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Impressions of The Caretaker

Occasionally, an episode of Doctor Who comes along that leaves me… confused.  Not confused about the plot, mind you, confused about just what I thought of it.  It took me a long time to figure out how I actually felt about “The Caretaker.”  Were there aspects of it I liked? Of course.  But, there were some aspects of it that I pretty strongly disliked as well.  Finally, after giving it a lot of thought, I realized that, for me, the bad far outweighed the good.  However, unlike other episodes that I’ve disliked, there’s still something to this episode that makes me keep thinking about it.  So this episode remains a bit of an enigma to me, even after I’ve been able to pin down my feelings about it.

This image sums up the story.  Danny and the Doctor arguing while Clara is caught passively in the middle.

This image sums up the story. Danny and the Doctor arguing while Clara is caught passively in the middle.

The plot of the episode is ultimately unimportant.  There is a killing machine, Skovox Blitzer, that the Doctor needs to stop, so he goes undercover as the caretaker at Coal Hill School.  All this is simply an excuse to put the Doctor, Clara, and Danny under the same roof, resulting in a conflict that catches Clara between Danny and the Doctor.

I felt that this story had a great deal in common with “The Lodger,” my favorite Gareth Roberts story.  Once again the Doctor has to function in a “regular” situation, one where he has to come into contact with people just going about their everyday lives.  However, unlike “The Lodger,” the low stakes were a distraction in this story.  In “The Lodger” the focus is on the Doctor and his relationship with Craig, but there is a feeling of menace in the background.  There are a lot of unanswered questions, and the vagueness when it comes to the explaining who the aliens were is a flaw in that episode, but it is even more the case here.  Where exactly did the robot come from?  It was attracted to the artron emissions, but how did it get there? And, for that matter, how did the Doctor know it was there? The robot really felt like an afterthought; instead of adding anything of interest to the episode, it was simply a plot device.

On the positive side, it was entertaining to see the Doctor interact with Clara, Danny, and the others at the school.  Whenever the Doctor tries to pass himself off as a normal person, the results are generally entertaining, and this episode was no exception.  This was the best part of the episode.  It was also fun to see Clara growing increasingly frazzled as the lines she has drawn between her world with the Doctor and her everyday life were getting blurred.  The scene between her and the Doctor when he was at her classroom window was one of my favorites.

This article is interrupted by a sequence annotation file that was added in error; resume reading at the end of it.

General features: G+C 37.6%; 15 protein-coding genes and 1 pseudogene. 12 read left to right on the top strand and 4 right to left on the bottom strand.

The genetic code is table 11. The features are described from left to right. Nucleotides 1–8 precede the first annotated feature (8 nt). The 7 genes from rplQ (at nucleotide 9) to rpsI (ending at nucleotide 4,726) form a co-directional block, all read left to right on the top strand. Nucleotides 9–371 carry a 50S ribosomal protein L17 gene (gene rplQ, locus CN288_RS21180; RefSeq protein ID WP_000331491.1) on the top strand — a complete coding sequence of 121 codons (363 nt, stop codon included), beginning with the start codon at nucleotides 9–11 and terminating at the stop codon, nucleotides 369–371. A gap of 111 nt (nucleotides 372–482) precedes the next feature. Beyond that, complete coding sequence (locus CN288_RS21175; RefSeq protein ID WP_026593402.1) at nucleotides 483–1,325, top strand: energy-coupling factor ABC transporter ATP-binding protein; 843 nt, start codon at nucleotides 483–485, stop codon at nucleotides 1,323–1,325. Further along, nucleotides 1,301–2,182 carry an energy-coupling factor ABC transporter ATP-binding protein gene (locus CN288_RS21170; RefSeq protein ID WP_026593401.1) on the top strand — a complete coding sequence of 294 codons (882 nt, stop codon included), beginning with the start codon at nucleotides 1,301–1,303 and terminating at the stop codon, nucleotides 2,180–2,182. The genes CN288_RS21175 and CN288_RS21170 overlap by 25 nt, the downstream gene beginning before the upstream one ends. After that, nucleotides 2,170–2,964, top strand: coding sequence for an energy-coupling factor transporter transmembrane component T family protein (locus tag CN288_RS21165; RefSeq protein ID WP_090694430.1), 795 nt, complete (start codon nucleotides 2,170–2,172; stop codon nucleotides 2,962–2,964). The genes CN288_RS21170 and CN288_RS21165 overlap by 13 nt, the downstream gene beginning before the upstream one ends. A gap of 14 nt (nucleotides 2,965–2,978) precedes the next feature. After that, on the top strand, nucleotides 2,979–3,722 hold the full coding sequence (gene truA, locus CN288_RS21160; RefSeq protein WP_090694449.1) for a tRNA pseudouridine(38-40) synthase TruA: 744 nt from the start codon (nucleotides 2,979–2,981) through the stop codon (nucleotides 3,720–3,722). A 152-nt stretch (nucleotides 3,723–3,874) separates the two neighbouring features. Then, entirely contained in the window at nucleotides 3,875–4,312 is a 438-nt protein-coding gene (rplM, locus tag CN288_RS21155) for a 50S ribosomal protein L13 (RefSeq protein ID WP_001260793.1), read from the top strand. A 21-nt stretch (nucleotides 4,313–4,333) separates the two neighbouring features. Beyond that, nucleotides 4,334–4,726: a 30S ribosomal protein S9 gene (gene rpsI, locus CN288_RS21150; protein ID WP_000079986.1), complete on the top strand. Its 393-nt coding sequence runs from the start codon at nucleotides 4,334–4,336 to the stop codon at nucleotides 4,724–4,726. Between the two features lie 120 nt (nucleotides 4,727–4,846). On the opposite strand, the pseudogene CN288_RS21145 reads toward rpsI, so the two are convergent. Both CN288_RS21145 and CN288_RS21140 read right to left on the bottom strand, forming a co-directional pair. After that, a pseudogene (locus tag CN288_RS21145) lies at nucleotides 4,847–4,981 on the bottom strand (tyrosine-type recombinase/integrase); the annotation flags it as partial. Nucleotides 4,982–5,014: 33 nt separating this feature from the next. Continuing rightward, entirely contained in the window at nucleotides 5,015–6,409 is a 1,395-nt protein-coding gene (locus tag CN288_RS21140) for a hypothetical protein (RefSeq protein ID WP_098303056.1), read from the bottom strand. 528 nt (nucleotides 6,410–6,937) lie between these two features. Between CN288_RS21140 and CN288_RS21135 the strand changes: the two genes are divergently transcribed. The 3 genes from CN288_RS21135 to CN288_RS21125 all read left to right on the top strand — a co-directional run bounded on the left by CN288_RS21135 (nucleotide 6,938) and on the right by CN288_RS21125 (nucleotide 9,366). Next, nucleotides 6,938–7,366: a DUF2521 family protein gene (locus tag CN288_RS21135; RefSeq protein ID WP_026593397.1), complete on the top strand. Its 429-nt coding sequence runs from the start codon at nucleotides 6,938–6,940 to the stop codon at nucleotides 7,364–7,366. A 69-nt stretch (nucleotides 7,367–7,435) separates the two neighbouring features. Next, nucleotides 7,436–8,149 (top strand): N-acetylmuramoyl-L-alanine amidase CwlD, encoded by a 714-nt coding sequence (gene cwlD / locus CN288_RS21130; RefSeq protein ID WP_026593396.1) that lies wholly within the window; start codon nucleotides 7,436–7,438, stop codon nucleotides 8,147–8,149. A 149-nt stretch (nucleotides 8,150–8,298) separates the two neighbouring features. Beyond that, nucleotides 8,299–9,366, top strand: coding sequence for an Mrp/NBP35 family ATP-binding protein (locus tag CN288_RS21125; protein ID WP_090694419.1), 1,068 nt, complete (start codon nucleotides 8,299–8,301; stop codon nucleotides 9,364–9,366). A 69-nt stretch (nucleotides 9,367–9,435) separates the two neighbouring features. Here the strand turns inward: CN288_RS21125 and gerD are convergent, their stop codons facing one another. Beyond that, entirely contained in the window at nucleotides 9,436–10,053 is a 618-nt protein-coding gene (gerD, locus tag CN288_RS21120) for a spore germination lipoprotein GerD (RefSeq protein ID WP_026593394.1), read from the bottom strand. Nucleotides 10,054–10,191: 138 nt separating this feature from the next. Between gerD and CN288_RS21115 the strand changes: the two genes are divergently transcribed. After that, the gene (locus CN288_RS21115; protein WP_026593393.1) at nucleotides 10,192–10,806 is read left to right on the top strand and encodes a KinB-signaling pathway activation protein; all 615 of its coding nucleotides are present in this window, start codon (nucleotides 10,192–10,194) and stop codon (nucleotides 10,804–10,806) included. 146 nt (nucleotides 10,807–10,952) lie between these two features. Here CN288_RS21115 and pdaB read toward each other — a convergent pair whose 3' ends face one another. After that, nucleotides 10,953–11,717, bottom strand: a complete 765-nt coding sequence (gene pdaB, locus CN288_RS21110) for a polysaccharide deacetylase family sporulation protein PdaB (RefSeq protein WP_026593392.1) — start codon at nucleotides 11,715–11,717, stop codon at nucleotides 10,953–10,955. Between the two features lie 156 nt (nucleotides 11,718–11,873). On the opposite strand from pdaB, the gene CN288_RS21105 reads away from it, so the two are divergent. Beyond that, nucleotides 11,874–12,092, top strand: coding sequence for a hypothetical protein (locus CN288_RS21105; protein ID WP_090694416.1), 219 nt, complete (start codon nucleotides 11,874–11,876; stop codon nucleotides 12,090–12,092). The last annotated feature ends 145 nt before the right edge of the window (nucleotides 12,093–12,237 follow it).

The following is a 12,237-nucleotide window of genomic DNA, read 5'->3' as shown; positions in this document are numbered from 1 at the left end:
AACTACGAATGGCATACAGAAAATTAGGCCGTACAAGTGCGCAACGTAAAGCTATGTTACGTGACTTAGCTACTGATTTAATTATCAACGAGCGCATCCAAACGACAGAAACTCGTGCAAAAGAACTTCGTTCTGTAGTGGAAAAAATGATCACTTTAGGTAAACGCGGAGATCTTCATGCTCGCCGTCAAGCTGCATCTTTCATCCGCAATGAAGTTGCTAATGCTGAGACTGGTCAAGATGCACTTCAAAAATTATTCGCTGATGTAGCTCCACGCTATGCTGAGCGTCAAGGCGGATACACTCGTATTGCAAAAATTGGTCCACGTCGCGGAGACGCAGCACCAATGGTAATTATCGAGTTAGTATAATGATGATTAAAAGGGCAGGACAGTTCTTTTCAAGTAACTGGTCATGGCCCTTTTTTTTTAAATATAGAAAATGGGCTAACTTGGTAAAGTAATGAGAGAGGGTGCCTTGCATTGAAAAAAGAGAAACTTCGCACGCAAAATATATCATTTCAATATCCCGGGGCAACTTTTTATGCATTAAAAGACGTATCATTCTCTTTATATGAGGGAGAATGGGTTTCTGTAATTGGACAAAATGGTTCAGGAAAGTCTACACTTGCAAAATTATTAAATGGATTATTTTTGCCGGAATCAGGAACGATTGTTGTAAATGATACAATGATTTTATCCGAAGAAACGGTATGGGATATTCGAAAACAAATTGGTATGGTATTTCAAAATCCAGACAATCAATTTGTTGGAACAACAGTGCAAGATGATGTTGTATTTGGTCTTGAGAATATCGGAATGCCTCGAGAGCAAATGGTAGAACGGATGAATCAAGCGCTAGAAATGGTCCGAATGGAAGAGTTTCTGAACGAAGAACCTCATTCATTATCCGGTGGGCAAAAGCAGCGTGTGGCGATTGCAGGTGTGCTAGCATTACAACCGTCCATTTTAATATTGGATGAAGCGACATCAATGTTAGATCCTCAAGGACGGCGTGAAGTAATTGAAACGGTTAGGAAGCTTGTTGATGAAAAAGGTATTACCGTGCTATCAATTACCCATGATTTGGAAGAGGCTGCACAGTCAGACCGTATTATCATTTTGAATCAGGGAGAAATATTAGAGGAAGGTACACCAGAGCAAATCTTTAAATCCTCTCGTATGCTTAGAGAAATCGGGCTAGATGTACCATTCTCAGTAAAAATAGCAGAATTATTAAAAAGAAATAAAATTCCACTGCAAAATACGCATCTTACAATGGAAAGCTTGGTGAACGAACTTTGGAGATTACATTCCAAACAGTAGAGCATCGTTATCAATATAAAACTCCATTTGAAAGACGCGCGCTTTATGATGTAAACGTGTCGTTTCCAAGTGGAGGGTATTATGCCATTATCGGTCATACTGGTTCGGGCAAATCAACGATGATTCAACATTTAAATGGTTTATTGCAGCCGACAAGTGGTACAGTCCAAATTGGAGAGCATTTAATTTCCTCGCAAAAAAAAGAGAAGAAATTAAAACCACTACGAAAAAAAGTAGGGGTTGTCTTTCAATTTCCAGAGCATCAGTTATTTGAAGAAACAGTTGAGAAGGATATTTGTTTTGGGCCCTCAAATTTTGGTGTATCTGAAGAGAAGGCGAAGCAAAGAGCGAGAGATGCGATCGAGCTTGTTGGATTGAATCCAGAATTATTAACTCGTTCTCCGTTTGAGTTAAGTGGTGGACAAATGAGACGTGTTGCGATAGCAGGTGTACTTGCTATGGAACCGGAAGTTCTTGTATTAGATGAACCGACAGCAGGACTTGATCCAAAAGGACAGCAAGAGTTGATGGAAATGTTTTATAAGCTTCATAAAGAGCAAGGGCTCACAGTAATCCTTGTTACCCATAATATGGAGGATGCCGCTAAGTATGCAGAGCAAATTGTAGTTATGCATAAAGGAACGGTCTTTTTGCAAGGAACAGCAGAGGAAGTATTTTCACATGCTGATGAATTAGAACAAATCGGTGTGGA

Also, much like “The Lodger,” there is a lot of humor in this episode.  The fact that the Doctor assumed that Clara would be dating the English teacher who resembled Matt Smith was amusing, as were many of the earlier interactions between the Doctor and Clara. I also have to admit that I had to laugh at the idea of the eleventh Doctor living among the otters.  The humor was a large part of what made this episode enjoyable, and but it wasn’t quite enough to counter the aspects that bothered me.

The "caretaker" pops his head into Clara's classroom in a humorous exchange

The “caretaker” pops his head into Clara’s classroom in a humorous exchange

First, one part that  made me curious was Courtney.  While I enjoyed the bit with her parents at the parent night, I’m not sure where the Courtney storyline is going.  I could see this Doctor becoming interested in a “disruptive influence,” but I never saw anything that would suggest that the Doctor and Courtney had really formed any kind of bond.  I know he was upset, so he probably did something rash,but why exactly did the Doctor decide to take her in the TARDIS?  Since she seems to be in the next episode, it’ll be interesting to see how the relationship between the Doctor and Courtney evolves.

One thing I definitely didn’t enjoy was the shift in the dynamic between the Doctor and Clara.  Up until this point, I felt that their relationship was one of close friendship.  There relationship was very balanced, power-wise, with a lot of give and take between the two.  In regards to Danny, the Doctor was competing with him for Clara’s attention, but that was the extent of it.  In contrast, this episode shifted the dynamic to more of a father-daughter dynamic.  In this episode, the Doctor is very much in charge (evidenced by his choice to not reveal his plan to Clara), and Danny seems to need to seek his approval; the Doctor suddenly became an over-protective dad.

My biggest problems of the episode, however, stemmed from Danny. There were times in the episode that I liked his character and then their were times that I didn’t.  At first, it was incredibly difficult for me to figure out why, but I think I’ve finally been able to put my finger on what my problems are.  First, in regards to Danny’s relationship with Clara, I still don’t really enjoy them as a couple.  This episode makes it clear that Moffat has done what he did with Amy and Rory, having time pass faster for the characters in the show than is passing in real life.  Apparently, Clara and Danny have now been dating for over a year, but I still don’t feel invested in their relationship.  I keep hoping that will change, but, so far, it still feels forced to me.

Besides my lack of investment in the relationship, I also had some problems with the dynamic between Danny, the Doctor, and Clara.  Clara has been a very self-sufficient, independent character this season.  However, this character took away a lot of her agency.  The Doctor and Danny fight, while Clara remains largely silent.  I’ll be the first to admit that, in this episode, all of the characters do things that are wrong.  The Doctor is even ruder than usual and Clara uses the invisibility watch to sneak Danny onto the TARDIS (which I felt was a horrible breech of trust with the Doctor).  However, even though I probably shouldn’t, I can excuse some of thier behavior because there are many positive things that I know about thier characters.  I can write these of as mistakes that they might have to make up for, but still, mistakes from which they can recover.